This review contains spoilers.
4.4 Innocent Might Be A Bit Of A Stretch
Banshee’s heightened reality is probably one of the best things about it. Its sheer audacity was what made me fall for it in the first place, and last year it reached dizzying heights by managing to perfectly balance that insanity with real depth and heart. To be clear, the show has been doing that since the very start, but it has gotten better and better at that balance as it has gone along, and last season it deservedly reaped all kinds of plaudits for what it managed to achieve. That’s partly why the change of pace this year has been such a surprise, as the show slowed down and got darker and more introspective. Sure, there has still been action that would put any other series to shame, but it’s not quite what we’ve come to expect of Banshee, and while it has been a bit of an adjustment, it’s one I haven’t minded, and with each new episode I’ve grown to like the new-look Banshee more and more.
Maybe that’s why the sudden reveal of the killer as a Satanist cult seems kind of jarring. On paper, it should work; this is a universe where violent Native American tribes, an Amish community, Neo-Nazis, corrupt Navy SEALS and a drug empire all operate within kilometres of each other, and each new addition to Banshee’s growing roster of ludicrous factions has generally been a delight. A murderous cult ought to fit right in. Yet somehow, it doesn’t.
Maybe it’s because Banshee has always been fun and watching young women tortured and murdered isn’t fun at all. Or maybe it’s because there are only four episodes left and revealing that Rebecca’s apparent killer is no-one we know or not in any way connected to any of the characters is a really odd move this late in the game. Think about it; Rebecca’s death was a great narrative choice because, taking place two years after we last saw her, it created so many questions while providing the catalyst that would bring all of these characters back together. I’ve enjoyed the slow unfolding of reveals about the intervening two years in the last few episodes, and the puzzle box narrative seemed like a great idea. But now that’s all flown out the window because the series looks to be wasting precious time dealing with a subplot that has nothing to do with anything else.
That said, there’s still some doubt over whether this killer actually did murder Rebecca, and it could easily be revealed that her death was made to look like his handiwork, but even in that case, why bother? Now the killer is a going concern that will have to be resolved regardless of whether or not he was behind Rebecca’s death. And it seems kind of annoying because elsewhere on the show everything is gearing up to be brilliant. Watts’ release and the subsequent reveal that he is Calvin’s father in law was a total gamechanger, a spanner in the works right when Calvin was ready to take over. Plus, the destruction of Proctor’s factory right after he promised he could produce vast quantities of product for the cartel is going to cause a more than few headaches. There is enough good stuff going on, all of which could lead to a great finale. Why throw this in the mix?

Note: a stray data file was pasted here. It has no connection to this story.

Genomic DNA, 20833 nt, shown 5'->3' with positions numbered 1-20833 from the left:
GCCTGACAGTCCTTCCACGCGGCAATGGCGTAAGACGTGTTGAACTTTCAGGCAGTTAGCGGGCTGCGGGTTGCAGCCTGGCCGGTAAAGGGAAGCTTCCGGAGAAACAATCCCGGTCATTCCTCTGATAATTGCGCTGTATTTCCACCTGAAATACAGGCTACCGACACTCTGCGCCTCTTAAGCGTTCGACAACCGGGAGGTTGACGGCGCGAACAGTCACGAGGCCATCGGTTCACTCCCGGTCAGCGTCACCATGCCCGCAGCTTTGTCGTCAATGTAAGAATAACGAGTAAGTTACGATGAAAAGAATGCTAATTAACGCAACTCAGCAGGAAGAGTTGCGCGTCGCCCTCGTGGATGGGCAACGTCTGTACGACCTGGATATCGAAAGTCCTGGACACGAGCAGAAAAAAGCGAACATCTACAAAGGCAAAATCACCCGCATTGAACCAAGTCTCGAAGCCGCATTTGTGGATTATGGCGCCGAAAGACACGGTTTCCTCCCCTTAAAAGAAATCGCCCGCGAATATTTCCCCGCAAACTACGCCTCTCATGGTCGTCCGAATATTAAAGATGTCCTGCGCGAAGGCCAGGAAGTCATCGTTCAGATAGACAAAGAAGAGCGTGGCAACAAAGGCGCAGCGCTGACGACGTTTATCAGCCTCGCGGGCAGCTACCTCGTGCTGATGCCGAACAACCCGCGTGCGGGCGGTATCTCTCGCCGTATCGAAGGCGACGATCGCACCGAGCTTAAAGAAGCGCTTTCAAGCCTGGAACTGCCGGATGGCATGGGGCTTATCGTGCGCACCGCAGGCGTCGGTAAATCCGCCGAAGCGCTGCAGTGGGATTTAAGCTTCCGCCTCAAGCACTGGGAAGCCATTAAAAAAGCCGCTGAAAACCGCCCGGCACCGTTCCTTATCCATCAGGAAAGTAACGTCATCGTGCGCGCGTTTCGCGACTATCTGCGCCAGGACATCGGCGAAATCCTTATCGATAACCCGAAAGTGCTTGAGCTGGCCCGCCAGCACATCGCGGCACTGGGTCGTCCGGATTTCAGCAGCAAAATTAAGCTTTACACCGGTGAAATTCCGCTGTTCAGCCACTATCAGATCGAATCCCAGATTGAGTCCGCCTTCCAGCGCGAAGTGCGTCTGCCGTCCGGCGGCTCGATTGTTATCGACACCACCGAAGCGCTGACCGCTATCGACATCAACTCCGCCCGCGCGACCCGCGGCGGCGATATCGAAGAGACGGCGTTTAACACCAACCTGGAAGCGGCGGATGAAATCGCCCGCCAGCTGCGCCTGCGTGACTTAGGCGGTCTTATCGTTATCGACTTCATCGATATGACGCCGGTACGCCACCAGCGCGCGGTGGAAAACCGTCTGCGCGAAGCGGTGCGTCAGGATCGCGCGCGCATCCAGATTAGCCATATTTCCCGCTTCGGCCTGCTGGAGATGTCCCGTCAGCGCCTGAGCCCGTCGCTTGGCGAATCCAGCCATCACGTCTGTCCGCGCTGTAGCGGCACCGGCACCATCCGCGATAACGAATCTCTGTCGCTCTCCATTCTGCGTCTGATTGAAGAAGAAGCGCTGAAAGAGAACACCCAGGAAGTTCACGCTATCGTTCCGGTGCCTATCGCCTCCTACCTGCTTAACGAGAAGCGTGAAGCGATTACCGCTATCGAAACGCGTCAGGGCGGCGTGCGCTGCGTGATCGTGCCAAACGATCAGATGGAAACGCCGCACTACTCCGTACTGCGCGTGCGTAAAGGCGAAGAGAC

Look, the fact is the writers of Banshee have earned a tremendous amount of trust, and I don’t doubt that I’ll be eating my words in a couple of weeks’ time. What seems a little frustrating now might actually pay off beautifully down the line in interesting and unexpected ways. As a storytelling choice it’s questionable mainly because the story isn’t finished yet. It’s just hard to ignore the fact that the end is very close, and while I don’t think the show is treading water, now at the halfway point of the final season there are bigger stories that need to take priority over a murderous cult.
Also something of a late arrival is Eliza Dushku’s Veronica Dawson, but she’s a far more welcome one. As a wisecracking, irreverent FBI agent who enjoys clearing out meth dens just so she can sample the goods herself, she’s possibly the most Banshee character ever and looks to be a great foil for Hood coming on to the home stretch. Again, there’s a very distinct risk that the addition of such a colourful character at this late stage might detract from the conclusion for our pre-established characters, but purely by virtue of being a fun, interesting, engaging character Dawson gets a pass, at least for now. Like anything in serialised television we’re watching a story in progress and the ultimate success or lack thereof in any of this can’t be fully judged until the credits roll on the series finale.
Right now, Banshee is doing some things very well and others less, so, but you have to admire the lingering willingness to experiment even this close to the end. Whether or not that will prove to be the wisest choice in the long run looks a bit less certain than it did coming in to this season, but I’m still excited to see what happens next, which is a lot more than I can say for several other shows on television at the moment.
Read Gabriel’s review of the previous episode, Job, here.